US beef ban gives Tyson a 'difficult Q1'

Related tags Beef Bovine spongiform encephalopathy John tyson

The continued ban by many countries on US beef exports and
increasing pork prices has forced Tyson Foods to forecast that its
full-year earnings would be lower than expected.

The warning comes after a very difficult first quarter for the meat processing giant. For the first fiscal quarter ended 1 January 2005, operating income was $129 million compared to $161 million and net income was $48 million compared to $57 million for the same period last year.

"The first quarter was extremely difficult for us this year,"​ said Tyson chief executive John Tyson. "Continued market restrictions for beef, as well as a lack of live cattle supplies, and a tougher pricing environment for pork combined to impact our earnings.

"As we said last quarter, we expect market conditions to remain challenging during the first half of our fiscal year. However, we do expect significant improvements in the second half of the year."

Tyson's beef unit posted a net operating loss of $16m, compared to a loss of $29m last year. However excluding the impact of a one-time gain from a vitamin anti-trust settlement, the first quarter loss at beef was $58m.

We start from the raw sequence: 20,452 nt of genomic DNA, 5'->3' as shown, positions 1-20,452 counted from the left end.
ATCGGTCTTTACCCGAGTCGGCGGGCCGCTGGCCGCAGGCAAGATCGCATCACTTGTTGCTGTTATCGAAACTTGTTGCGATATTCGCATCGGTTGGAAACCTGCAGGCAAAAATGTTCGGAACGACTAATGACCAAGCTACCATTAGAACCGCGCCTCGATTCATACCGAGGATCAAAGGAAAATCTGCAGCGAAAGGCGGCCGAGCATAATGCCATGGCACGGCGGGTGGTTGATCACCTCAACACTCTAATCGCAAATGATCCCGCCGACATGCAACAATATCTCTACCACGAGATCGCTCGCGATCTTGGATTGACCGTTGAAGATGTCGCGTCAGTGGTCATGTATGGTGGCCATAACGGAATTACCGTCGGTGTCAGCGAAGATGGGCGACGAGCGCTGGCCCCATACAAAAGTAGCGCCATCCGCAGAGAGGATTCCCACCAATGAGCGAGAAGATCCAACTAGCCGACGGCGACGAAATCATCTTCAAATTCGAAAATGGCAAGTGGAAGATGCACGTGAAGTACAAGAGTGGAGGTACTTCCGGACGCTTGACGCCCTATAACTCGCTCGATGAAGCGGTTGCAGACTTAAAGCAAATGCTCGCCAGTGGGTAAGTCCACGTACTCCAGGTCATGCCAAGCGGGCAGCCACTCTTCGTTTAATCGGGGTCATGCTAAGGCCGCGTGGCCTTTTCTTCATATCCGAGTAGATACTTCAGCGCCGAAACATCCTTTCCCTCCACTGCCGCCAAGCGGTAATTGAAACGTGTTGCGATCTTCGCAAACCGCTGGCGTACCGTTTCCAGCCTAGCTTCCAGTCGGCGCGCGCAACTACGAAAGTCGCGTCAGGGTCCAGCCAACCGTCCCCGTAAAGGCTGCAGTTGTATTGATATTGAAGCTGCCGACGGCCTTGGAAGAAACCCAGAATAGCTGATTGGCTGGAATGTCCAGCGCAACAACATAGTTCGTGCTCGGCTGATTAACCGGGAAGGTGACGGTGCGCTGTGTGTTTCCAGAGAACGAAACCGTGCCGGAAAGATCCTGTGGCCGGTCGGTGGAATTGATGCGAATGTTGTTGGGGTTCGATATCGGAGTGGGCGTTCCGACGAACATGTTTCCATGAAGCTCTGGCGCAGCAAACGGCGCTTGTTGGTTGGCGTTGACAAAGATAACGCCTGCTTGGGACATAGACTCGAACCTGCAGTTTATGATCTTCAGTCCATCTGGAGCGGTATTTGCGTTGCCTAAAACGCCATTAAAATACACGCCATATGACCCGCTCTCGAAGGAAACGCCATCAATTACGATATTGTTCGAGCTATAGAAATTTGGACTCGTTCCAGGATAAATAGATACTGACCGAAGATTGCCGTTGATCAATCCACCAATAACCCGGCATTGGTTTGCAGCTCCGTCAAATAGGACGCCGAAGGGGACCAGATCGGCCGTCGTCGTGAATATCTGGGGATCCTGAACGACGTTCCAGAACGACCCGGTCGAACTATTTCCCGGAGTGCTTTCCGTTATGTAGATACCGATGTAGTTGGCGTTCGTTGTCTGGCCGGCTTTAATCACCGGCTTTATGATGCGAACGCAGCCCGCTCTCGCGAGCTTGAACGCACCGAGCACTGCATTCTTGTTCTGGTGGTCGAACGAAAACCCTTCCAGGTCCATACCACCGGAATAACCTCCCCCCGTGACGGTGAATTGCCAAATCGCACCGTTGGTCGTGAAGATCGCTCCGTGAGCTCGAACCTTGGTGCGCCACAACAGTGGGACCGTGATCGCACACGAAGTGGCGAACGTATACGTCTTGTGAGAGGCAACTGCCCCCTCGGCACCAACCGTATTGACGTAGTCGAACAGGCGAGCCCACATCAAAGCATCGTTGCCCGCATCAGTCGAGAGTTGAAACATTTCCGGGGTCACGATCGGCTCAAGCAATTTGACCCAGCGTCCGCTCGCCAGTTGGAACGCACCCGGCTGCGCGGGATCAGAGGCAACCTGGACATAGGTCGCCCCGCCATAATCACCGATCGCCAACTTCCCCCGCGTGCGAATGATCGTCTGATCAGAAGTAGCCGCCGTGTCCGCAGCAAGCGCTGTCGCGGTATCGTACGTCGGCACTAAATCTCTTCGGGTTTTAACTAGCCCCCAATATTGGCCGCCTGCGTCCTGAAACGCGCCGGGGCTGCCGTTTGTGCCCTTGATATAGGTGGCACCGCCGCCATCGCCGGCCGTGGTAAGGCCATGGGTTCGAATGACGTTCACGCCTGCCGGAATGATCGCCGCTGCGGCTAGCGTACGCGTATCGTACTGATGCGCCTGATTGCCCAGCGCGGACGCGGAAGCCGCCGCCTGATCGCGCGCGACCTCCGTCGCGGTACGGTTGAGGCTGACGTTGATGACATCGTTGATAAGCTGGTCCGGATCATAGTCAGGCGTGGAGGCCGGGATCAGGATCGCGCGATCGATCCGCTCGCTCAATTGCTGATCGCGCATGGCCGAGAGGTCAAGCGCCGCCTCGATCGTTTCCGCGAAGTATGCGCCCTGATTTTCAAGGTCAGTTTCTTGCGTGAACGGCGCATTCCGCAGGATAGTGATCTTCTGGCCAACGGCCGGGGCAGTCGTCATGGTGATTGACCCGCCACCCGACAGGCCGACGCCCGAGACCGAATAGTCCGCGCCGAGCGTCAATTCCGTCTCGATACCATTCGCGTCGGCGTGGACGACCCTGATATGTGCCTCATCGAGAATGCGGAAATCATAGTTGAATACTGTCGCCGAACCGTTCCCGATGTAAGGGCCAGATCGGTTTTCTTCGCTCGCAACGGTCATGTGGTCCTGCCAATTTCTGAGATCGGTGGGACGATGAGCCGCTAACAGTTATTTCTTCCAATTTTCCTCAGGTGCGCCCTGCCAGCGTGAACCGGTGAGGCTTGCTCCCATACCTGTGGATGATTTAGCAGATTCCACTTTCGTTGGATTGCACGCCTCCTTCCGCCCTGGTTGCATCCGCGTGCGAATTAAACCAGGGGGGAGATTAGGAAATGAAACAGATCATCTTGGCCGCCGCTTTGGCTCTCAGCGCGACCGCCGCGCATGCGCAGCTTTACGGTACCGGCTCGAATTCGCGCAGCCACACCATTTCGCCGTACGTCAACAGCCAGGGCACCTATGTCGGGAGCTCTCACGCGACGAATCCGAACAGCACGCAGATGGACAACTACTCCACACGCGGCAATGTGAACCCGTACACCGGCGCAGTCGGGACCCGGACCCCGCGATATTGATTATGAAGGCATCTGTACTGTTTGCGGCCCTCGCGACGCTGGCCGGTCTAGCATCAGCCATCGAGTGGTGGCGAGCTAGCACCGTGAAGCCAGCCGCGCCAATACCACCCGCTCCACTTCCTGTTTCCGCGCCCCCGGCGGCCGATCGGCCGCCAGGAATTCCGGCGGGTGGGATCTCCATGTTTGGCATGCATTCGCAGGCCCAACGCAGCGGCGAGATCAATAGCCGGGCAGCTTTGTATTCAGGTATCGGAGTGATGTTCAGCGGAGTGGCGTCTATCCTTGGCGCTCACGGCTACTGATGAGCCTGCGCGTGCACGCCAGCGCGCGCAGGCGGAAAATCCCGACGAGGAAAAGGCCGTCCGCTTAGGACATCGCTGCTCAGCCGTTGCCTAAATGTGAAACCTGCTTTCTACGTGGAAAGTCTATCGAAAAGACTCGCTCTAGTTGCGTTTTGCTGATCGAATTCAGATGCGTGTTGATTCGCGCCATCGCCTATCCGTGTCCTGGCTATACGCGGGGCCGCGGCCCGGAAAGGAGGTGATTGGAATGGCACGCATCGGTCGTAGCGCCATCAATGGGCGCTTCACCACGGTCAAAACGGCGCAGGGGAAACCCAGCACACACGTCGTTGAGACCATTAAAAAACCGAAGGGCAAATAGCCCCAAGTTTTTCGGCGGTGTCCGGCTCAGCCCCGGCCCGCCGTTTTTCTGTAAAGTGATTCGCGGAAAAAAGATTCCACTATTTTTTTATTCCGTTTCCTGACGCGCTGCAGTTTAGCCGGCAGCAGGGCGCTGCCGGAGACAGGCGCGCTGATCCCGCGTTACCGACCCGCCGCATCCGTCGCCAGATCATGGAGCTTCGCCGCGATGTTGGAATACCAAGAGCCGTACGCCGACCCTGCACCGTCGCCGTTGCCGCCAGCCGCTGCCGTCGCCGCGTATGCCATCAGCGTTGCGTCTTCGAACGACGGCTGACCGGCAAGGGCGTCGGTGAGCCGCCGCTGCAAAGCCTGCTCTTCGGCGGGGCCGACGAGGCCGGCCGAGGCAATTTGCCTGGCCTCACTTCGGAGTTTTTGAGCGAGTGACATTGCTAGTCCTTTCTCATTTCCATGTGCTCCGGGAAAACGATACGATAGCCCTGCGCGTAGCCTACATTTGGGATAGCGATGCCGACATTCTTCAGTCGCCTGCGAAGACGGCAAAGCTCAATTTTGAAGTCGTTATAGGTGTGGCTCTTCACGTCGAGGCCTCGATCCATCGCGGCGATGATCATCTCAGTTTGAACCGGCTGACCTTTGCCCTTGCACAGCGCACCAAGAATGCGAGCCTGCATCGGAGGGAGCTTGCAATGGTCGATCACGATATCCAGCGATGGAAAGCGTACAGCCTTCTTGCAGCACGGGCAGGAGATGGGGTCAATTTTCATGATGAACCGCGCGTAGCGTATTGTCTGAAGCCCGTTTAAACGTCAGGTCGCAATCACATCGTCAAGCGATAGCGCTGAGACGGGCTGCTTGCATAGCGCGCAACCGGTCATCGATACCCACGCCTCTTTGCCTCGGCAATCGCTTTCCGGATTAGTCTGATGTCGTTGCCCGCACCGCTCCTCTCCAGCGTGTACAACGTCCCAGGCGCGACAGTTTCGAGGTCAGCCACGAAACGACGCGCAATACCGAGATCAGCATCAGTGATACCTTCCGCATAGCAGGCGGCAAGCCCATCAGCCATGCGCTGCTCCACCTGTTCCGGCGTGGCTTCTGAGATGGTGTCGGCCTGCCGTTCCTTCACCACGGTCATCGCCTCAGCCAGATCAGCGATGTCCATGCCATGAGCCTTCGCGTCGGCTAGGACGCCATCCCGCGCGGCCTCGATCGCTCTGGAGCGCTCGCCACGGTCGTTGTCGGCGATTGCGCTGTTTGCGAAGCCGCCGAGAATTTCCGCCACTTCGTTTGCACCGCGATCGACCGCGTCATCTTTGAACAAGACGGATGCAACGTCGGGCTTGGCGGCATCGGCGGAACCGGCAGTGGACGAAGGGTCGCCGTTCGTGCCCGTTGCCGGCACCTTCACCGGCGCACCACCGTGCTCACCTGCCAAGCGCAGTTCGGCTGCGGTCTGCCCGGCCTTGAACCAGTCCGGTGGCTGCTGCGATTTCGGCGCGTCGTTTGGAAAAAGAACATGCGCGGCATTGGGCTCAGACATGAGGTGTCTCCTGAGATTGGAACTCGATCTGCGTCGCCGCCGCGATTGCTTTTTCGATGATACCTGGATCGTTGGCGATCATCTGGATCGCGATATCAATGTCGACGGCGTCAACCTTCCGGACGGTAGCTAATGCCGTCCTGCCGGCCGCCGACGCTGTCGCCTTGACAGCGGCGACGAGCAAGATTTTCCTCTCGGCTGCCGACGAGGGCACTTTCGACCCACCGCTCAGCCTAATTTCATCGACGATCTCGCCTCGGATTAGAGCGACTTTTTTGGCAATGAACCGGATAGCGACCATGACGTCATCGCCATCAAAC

Pork's operating profit fell to $15m from $49m last time, due to high hog prices. Prices are high because hog raisers are receiving high prices as a result of exceptionally strong overseas demand for US pork.

"Nevertheless, our chicken business continued to perform well, our cash flow from operations was strong, and we reduced our debt by $292 million,"​ said Tyson.

Key markets, such as the lucrative billion-dollar market in Japan, have been closed to US beef processors following the country's first case of Mad Cow Disease in 2003. The US has been pressuring Japan to resume imports of American beef, but talks have continually stalled over Japan's insistence that the United States follow it practice of a blanket test on all slaughtered cattle, or adopt an equivalent measure.

The two sides struck a deal in October 2004 to resume limited imports of American beef from cows younger than 21 months old into Japan. But those plans have been delayed by a dispute over how to determine the age of cattle, and local media reports have predicted the ban is likely to stay in place until at least the spring.

In addition, the beef trade with Canada was suspended after the first case of bovine spongiform encephalopathy was discovered in a Canadian cattle herd in 2003.

In a conference call, Tyson said that beef remains the biggest issue of uncertainty. "It will get better if we can get supply associated with the re-opening of the Canadian border,"​ he said. "That should enhance our earnings."

The US and Canada have agreed to slowly re-open their border for live cattle shipments on 7 March 2005, which could pave the way to better results for Tyson in the future.

Related topics Processing & packaging

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